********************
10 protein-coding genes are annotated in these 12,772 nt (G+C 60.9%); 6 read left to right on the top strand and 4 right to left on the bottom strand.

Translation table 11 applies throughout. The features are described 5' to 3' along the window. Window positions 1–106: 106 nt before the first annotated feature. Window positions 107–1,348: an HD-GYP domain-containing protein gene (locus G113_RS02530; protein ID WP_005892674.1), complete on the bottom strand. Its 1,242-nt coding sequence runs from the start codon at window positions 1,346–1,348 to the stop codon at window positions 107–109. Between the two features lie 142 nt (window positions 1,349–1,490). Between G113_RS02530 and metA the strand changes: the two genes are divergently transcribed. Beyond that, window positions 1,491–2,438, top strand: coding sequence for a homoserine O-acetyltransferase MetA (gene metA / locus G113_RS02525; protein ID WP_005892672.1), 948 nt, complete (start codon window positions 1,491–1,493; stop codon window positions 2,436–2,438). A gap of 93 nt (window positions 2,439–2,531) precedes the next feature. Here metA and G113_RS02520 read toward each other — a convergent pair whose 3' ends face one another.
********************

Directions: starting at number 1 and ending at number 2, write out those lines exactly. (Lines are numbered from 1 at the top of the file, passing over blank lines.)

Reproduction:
10 protein-coding genes are annotated in these 12,772 nt (G+C 60.9%); 6 read left to right on the top strand and 4 right to left on the bottom strand.

Translation table 11 applies throughout. The features are described 5' to 3' along the window. Window positions 1–106: 106 nt before the first annotated feature. Window positions 107–1,348: an HD-GYP domain-containing protein gene (locus G113_RS02530; protein ID WP_005892674.1), complete on the bottom strand. Its 1,242-nt coding sequence runs from the start codon at window positions 1,346–1,348 to the stop codon at window positions 107–109. Between the two features lie 142 nt (window positions 1,349–1,490). Between G113_RS02530 and metA the strand changes: the two genes are divergently transcribed. Beyond that, window positions 1,491–2,438, top strand: coding sequence for a homoserine O-acetyltransferase MetA (gene metA / locus G113_RS02525; protein ID WP_005892672.1), 948 nt, complete (start codon window positions 1,491–1,493; stop codon window positions 2,436–2,438). A gap of 93 nt (window positions 2,439–2,531) precedes the next feature. Here metA and G113_RS02520 read toward each other — a convergent pair whose 3' ends face one another.